The Last Word

By Joshua Friend | Posted: Tuesday August 11, 2020

If you boys want me to be completely honest, Ive had my doubts whether or not this day would actually occur, but here I am, standing in front of you now.

When preparing for my Last Word, like Jacko, I thought to myself, what actually makes a good Last Word? How am I going to deliver a speech that will leave you pondering on the ideas, rather than forgetting I even spoke to you five minutes later? This led me to the thought that for a Last Word to have meaning to its audience, it must first have meaning to the speaker, which is why I have decided to speak about the idea of opportunity, or specifically, making the most of every opportunity as an Otago Boys’ High student.

I vividly remember my first day at Otago Boys’ High School. Waiting anxiously outside the archway, socks pulled well past my knees with about a half a litre of hair spray stuck in my lid. Starting high school, I was a very stock standard kid. I did my school work but I wasn't very smart. I played a lot of sports but I wasn't very good. I had made a bunch of mates, but also, made the odd marginal decision. Undoubtedly I was a bit of a regular Joe. It wasn't until I first walked through the archway that a range of different opportunities revealed themselves, which has helped shape me into the young man I am today.

For me, the first opportunity that presented itself at Otago Boys’ was through academia. To my surprise, in 2016 I was put in 9T, which was the top streamed class at the time. Looking around at my classmates with the likes of Hendo and Peter, I thought to myself “what am I doing here?” I’d much rather be causing a ruckus with my friends in the other class. At the time, I was not aware how much this opportunity would benefit me in the long run. Although this began as a challenge, solving maths equations and doing geography tests that pushed my capability, this set me up well heading into NCEA and has better prepared me for the future outside of school.

On the sporting field, many different opportunities have arisen over the years. I can still remember my first school Athletics Day. I was egged on by my mates to enter the 800 metre race as somewhat of a pisstake. To my surprise, I ended up in the front of the pack after the first lap. Looking around I was just about ready to drop off back to the boys, but encouragement from the Year 13's on the side of the track gave me the motivation I needed to see the race through. It was this encouragement and sense of brotherhood that made me push myself outside my comfort zone and try something new. Since then, I have gone on to represent the school on the track for the following four years.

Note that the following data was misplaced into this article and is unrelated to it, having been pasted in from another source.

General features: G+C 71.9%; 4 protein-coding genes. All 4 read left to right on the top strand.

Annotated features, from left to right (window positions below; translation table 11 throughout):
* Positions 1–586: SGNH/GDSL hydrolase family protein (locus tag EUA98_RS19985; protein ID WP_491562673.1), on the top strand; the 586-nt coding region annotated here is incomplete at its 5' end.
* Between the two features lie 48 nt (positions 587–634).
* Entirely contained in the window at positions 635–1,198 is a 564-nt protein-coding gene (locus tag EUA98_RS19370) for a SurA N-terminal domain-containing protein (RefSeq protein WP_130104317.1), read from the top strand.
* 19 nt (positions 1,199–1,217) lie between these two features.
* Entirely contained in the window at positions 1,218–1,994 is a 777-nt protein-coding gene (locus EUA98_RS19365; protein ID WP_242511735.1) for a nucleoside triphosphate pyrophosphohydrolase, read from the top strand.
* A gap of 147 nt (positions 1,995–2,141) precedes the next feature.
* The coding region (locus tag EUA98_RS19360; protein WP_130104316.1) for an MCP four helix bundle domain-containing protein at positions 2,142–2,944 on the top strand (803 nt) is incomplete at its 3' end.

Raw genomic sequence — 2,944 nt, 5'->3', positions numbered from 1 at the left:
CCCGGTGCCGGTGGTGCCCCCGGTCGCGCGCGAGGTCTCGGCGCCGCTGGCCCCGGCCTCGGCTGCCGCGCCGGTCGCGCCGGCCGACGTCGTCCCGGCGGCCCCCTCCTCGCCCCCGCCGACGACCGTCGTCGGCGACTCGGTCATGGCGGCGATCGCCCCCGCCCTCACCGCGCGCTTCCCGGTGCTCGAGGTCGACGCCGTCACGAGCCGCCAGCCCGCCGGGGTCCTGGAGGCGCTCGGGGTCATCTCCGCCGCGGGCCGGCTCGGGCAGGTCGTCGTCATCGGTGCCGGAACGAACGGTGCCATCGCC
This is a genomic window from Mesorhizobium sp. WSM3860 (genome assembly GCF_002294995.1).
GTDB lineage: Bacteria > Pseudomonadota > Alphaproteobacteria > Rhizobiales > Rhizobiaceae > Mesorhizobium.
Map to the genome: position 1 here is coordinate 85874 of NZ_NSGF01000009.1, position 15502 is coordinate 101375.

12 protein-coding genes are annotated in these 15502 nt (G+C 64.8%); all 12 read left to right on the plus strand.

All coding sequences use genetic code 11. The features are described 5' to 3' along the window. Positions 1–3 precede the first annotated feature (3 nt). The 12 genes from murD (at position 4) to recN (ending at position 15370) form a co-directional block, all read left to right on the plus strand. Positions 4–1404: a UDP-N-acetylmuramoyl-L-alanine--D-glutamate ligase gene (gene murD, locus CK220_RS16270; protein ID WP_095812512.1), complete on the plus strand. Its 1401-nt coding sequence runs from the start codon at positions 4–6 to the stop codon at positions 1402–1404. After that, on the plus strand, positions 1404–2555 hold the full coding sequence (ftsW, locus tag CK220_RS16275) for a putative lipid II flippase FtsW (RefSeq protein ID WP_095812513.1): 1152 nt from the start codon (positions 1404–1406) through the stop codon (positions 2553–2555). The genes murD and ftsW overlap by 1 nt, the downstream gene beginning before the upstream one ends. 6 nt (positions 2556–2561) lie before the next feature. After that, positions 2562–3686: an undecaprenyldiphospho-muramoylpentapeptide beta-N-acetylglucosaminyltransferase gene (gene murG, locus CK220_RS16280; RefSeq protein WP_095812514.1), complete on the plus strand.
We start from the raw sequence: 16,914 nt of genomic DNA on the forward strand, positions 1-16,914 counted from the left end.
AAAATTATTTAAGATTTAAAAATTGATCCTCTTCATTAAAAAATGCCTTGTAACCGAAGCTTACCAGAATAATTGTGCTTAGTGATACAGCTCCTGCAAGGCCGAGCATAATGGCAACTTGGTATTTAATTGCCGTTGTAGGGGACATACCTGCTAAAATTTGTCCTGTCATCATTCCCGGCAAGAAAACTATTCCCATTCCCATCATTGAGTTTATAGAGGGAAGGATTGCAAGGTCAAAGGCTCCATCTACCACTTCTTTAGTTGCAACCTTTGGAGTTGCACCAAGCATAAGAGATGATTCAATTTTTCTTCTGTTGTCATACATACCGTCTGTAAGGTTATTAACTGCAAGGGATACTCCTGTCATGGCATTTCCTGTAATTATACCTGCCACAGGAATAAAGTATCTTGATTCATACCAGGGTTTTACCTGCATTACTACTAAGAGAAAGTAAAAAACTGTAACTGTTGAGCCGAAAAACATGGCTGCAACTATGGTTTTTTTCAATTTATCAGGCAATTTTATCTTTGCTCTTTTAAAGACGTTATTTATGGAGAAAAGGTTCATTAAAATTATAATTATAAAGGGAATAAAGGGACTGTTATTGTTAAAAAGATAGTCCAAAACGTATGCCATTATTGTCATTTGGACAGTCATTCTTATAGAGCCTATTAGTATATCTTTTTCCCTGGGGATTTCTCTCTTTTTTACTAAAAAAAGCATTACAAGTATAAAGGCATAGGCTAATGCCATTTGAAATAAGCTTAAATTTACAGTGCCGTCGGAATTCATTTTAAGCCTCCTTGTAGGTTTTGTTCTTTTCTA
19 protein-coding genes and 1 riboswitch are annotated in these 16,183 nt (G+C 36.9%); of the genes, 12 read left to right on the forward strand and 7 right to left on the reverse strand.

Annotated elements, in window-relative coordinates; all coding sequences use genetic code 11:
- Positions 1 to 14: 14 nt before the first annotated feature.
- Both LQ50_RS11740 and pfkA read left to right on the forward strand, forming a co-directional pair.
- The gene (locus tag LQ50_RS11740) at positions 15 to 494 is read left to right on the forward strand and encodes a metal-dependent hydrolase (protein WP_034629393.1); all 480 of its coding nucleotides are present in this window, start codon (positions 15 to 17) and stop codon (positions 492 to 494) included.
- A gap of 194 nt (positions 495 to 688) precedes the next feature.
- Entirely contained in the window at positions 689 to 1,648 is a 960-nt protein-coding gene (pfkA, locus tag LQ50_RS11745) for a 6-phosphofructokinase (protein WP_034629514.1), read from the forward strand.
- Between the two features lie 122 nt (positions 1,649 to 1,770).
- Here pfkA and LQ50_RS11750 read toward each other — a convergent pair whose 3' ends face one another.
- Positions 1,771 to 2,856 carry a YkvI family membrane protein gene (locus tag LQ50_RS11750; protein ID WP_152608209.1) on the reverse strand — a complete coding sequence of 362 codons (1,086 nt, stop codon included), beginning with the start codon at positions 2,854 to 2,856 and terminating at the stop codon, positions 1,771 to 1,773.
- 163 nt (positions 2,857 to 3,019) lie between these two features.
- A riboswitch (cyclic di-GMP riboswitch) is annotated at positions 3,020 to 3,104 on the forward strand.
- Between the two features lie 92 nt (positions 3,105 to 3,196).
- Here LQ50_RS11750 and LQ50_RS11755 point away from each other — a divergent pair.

Lastly, I am most fortunate for the friends I have made over my five years at Otago Boys’. Coming from a large intermediate, I already had a rather vast group of friends, most of whom were heading to the same high school. It was not long before this group expanded, as I have got to know a bunch of good blokes from across all year levels. Although my mates may come across to many as loud, odd and possibly a bit insane, in the words of Mark Hooper, they are “the most unique group of mates I have ever seen”. It is these guys that have made my five years at high school as memorable as it has been, and that is something I will always be thankful for. Never would I have thought heading to Otago Boys' that I would become friends with a guy called Skitzy from Kurow, but hey, you learn something new every day.

If there is anything I want you to take away from Josh Friend’s Last Word, it is to be grateful, to take time out of your day to appreciate all of your wonderful accolades and achievements, and to take each opportunity that is handed to you. Whether that opportunity be large or small, as we are never really certain what fortune or tragedy lies waiting for us around the corner in this crazy game of life. 

With my days in the blue blazer almost reaching the full time whistle, it will be not long before I will be sitting in a cold dark flat, music rattling the wall, nibbling on a some uncooked noodles, thinking to myself “man, Pratley's business class would not be a bad place to be right now”. As tradition, I will finish on not one but two quotes. The first from Waitaki local, Balmacewen Intermediate caretaker and loving father of four, Peter Friend. The second from the late great Robin Williams. “There's not many people in this world who get to go to school in a castle on top of a hill, make the bloody most of it mate.”

“Carpe Diem. Seize the day” fellas… cheers.